Give A Structure to Your Salary Compensation Plan

by on June 25, 2009 · 0 Comment POSTED IN: HR Info Center

Establish Midpoints, Minimums and Maximums for Salary Compensation

Once all the jobs are benchmarked, the next phase in building a salary compensation program is designing the salary structure. Salary structures are designed so that each grade consists of a minimum midpoint and maximum.

The midpoint is designed as an attractive entry level salary compensation.
The midpoint will approximate our market comparison point or again, typically, our 50th percentile. And the maximum represents the maximum value of the job.

We may have a file clerk working for us. He or she maybe the best file clerk the world has ever known. Exceptionally high performer, exceptionally good attitude, comes in early, goes home late, we couldn’t ask for better. It’s still never going to be a six-figure job. There’s a maximum value that somebody can bring in that role and that’s the purpose of salary-grade maximums in a salary compensation structure.

Take your benchmarking and slot it into the salary-grade that has a midpoint closest to the market median. And we also want to make sure that we update our structures on an annual basis at the very least.

The reason for this is that our midpoint maximum maybe perfectly competitive today. But over the course of the year, salary compensation in the market is going to change. So, we need to adjust our minimum midpoint maximum so that they remain market-competitive.

Here’s an example of how we slot a grade into the salary compensation structure.

Again, we want to slot a job into the grade that has a midpoint closest to our market median.

So, we’ve benchmarked job XYZ, a generic job and determine that the market median is $35,455. Compare that in this case which have three grades. Compare that to the midpoint and we find the midpoint closest to the market median. In this case, that’s a midpoint of $35,618. Put job XYZ in with the associated minimum of $27,398, the midpoint of $35,618 and finally the maximum of $43,837.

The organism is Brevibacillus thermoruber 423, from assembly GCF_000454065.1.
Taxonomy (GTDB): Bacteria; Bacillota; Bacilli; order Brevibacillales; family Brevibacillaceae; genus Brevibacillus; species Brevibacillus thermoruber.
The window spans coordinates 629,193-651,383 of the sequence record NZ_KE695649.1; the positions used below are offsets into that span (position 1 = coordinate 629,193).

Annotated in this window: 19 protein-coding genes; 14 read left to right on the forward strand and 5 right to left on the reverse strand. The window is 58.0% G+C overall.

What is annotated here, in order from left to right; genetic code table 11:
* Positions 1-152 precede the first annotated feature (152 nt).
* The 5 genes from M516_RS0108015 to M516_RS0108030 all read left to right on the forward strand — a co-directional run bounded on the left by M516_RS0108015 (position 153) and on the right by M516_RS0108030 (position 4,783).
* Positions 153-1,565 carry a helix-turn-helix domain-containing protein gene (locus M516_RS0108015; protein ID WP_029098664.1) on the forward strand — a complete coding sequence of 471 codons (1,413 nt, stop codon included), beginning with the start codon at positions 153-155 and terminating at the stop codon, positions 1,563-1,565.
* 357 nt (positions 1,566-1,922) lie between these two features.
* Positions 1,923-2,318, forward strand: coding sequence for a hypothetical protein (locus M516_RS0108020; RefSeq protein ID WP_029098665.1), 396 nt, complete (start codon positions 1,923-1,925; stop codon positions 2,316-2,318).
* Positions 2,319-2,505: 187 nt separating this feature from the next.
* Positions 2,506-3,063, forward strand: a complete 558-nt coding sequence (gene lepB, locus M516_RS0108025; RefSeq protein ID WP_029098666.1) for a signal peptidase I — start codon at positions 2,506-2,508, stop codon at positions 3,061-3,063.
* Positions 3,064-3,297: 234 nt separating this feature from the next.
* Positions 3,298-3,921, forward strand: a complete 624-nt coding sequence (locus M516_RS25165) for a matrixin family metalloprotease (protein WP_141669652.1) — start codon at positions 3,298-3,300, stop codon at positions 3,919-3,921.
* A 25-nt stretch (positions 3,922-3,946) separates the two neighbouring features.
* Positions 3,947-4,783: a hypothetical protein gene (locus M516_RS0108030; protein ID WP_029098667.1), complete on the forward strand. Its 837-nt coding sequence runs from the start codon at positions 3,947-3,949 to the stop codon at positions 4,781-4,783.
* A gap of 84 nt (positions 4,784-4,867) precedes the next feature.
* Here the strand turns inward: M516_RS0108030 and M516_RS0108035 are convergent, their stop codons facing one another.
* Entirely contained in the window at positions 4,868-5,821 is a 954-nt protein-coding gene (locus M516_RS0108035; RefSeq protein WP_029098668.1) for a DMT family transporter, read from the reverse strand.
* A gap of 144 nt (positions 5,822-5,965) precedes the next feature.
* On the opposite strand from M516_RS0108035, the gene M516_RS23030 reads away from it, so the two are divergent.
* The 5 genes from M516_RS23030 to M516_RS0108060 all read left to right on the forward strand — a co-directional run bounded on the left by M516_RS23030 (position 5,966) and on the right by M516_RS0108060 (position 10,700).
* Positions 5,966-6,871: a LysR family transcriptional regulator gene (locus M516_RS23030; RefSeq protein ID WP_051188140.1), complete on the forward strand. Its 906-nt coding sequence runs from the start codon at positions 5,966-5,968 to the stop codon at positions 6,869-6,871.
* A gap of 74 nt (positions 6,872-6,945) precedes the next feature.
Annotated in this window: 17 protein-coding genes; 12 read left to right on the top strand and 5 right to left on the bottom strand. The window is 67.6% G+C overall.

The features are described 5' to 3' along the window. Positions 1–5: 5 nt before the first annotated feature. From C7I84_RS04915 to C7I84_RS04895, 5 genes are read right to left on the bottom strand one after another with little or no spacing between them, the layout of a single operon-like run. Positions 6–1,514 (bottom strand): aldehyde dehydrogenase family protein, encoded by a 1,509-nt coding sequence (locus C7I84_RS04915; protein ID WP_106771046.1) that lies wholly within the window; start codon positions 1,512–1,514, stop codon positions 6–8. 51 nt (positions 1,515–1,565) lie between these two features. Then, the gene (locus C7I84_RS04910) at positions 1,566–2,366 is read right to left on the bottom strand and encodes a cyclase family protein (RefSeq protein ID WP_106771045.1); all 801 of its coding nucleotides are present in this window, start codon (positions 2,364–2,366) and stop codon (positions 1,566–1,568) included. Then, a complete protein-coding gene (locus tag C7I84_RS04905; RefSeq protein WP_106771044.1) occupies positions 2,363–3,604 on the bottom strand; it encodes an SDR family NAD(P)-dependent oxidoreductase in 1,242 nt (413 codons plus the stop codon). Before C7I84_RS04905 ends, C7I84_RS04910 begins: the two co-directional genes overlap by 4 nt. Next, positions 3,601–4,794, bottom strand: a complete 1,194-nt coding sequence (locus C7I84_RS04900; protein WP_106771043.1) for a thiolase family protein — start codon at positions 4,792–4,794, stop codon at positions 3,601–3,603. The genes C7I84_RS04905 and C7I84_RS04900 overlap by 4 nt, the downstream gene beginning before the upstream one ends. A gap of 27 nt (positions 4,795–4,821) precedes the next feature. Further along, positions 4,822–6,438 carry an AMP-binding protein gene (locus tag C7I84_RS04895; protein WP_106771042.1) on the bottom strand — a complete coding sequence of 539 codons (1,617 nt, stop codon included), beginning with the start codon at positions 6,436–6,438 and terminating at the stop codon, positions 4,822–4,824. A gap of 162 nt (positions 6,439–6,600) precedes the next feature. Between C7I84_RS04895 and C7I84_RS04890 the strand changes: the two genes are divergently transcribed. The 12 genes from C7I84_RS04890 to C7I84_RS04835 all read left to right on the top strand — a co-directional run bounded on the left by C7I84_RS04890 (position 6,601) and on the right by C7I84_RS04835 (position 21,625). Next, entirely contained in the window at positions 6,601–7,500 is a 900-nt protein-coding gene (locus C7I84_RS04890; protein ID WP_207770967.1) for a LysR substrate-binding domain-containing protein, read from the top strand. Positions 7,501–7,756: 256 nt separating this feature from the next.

From a design perspective, you could design structures that have this V-shaped component to them. A lot of organizations have come up a ladder-shaped salary compensation structure. Oftentimes, they’ll have a 50% range spread. Some people think about that or communicate it in terms of a comparatio of 80% and a 120%.

The V-shaped structure changes that slightly. The left side of the “V” represents the minimum of the range, the middle area of the “V” would represent the midpoints and the right side would obviously be the maximum.

At lower levels in the organization, these would be our file clerks, administrative assistants, those types of roles. If we hire somebody with no experience into a file clerk role for example, they can learn that job very quickly even with no experience. By the same token, there’s only so much additional value that can be brought in that role. So, as the result, we would cap it out sooner.

To the right side of that “V”, on the top, a CEO has the ability to continue to gain additional knowledge, continue to gain experience and continue to bring additional value to the organization with that experience. And so, the maximum is created significantly higher than the midpoint.

Another reason for this dynamic is if you think about lower levels within the organization, we may cap some out soon and hire them pretty close to the midpoint. So, their salary compensation falls within a very narrow band.

There’s very little room for growth horizontally within that job. However, there’s a lot of opportunity for additional compensation through promotion. Somebody can go from a file clerk to senior file clerk, to an administrative assistant, to a senior administrative assistant, to an executive assistant, for example, and grow their compensation vertically by taking on additional responsibility.
Edited Remarks from “How to Set Pay Ranges That Are Fair and Effective” by Ed Rataj

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